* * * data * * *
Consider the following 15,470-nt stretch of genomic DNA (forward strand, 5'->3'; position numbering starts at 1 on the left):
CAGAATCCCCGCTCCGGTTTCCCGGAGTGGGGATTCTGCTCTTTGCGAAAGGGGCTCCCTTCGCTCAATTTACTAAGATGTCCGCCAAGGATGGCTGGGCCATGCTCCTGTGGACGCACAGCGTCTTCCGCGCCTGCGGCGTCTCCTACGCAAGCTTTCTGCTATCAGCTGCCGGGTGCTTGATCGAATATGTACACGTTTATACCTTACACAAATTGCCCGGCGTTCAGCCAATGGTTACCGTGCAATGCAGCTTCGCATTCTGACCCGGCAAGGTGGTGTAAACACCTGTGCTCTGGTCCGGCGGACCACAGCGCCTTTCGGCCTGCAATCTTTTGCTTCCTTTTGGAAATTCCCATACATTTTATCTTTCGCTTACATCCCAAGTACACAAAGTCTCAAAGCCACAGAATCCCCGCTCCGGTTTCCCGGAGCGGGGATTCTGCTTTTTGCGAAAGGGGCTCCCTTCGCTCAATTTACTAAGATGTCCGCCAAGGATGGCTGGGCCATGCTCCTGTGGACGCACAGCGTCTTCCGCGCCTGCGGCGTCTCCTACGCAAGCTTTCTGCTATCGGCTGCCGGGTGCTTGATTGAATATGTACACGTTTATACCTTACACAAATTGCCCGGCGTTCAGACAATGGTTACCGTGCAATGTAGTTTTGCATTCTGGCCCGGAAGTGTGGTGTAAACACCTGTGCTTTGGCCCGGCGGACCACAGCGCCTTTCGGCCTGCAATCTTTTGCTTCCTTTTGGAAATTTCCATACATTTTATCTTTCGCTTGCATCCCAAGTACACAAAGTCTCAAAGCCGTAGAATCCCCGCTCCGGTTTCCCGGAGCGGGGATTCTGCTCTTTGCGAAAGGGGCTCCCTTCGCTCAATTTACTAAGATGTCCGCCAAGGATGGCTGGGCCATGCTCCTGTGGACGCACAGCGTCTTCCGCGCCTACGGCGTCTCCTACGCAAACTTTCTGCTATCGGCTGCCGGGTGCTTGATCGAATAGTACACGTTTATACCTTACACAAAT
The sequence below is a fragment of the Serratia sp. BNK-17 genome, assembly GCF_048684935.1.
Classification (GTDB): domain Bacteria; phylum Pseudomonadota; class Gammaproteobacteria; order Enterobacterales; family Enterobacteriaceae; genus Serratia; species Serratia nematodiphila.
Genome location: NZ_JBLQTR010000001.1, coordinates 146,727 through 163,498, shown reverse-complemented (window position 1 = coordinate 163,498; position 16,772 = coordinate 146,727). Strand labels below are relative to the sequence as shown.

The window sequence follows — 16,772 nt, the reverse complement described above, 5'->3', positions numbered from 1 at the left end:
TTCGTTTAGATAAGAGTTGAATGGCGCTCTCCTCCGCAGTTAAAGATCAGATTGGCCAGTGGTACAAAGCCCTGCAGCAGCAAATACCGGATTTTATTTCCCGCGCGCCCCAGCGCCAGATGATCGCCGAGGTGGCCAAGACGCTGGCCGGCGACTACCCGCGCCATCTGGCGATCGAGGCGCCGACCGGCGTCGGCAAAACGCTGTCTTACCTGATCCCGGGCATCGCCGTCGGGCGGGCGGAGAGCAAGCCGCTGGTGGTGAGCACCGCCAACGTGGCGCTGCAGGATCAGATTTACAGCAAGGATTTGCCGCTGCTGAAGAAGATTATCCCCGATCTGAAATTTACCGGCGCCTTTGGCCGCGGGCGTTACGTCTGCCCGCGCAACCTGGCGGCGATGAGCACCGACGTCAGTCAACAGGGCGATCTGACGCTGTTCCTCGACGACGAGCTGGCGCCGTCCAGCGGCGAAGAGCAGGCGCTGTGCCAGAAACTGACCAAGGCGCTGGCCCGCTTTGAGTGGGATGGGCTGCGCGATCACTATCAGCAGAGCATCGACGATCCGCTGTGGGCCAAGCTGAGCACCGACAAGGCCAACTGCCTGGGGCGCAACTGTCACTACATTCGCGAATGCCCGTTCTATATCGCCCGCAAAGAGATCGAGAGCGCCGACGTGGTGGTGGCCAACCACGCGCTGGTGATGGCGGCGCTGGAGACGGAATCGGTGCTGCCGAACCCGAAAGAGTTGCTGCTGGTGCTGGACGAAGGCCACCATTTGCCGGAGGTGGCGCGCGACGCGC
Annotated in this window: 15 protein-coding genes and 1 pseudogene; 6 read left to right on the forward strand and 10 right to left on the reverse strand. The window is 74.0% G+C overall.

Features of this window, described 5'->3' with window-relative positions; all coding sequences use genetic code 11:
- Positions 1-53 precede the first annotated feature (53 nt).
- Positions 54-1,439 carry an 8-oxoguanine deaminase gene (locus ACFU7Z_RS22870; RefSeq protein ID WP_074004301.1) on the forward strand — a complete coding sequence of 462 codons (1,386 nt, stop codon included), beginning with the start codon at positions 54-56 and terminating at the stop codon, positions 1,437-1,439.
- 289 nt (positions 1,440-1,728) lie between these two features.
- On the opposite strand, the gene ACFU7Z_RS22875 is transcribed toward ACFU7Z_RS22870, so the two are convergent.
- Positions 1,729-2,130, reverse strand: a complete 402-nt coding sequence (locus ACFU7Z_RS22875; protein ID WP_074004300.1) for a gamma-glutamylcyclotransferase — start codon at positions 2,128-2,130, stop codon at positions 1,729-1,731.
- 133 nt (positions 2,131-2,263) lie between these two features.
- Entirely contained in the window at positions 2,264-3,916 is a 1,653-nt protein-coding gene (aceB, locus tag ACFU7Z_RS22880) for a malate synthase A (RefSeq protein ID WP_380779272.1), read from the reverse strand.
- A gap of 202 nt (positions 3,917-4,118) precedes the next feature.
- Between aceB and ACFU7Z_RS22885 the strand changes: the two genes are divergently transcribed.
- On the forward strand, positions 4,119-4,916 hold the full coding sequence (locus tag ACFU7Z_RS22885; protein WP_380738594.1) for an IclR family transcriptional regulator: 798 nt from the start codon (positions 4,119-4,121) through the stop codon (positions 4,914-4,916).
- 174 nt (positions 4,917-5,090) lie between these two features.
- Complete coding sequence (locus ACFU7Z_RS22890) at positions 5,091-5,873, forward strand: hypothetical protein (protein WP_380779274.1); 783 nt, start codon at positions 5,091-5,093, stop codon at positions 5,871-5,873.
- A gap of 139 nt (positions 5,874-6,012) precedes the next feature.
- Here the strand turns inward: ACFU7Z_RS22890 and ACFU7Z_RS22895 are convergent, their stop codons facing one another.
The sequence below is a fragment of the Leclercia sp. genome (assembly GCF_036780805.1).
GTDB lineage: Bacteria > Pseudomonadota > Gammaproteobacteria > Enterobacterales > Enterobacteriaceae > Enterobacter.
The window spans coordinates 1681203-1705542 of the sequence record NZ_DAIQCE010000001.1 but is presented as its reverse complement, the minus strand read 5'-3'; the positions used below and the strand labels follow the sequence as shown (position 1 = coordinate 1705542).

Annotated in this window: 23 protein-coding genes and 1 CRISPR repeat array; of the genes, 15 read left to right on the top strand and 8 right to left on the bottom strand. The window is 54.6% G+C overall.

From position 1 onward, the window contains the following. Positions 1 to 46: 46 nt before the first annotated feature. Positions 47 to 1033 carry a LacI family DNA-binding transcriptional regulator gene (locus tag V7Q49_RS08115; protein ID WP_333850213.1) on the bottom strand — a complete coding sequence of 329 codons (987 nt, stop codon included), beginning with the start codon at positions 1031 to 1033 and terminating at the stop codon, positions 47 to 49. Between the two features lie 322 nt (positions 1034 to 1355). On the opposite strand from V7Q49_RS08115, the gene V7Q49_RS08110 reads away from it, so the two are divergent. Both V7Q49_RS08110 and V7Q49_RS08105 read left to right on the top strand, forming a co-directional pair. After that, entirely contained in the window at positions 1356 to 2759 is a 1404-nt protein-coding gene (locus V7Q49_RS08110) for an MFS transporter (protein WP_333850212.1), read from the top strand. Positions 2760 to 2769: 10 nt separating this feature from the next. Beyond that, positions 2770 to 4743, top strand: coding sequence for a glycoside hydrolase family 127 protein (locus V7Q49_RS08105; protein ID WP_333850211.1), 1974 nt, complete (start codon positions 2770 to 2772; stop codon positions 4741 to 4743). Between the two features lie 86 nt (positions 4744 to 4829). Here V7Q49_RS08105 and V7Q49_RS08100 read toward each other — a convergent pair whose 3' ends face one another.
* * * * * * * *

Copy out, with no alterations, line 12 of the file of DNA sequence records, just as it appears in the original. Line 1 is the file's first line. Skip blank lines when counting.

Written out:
- 289 nt (positions 1,440-1,728) lie between these two features.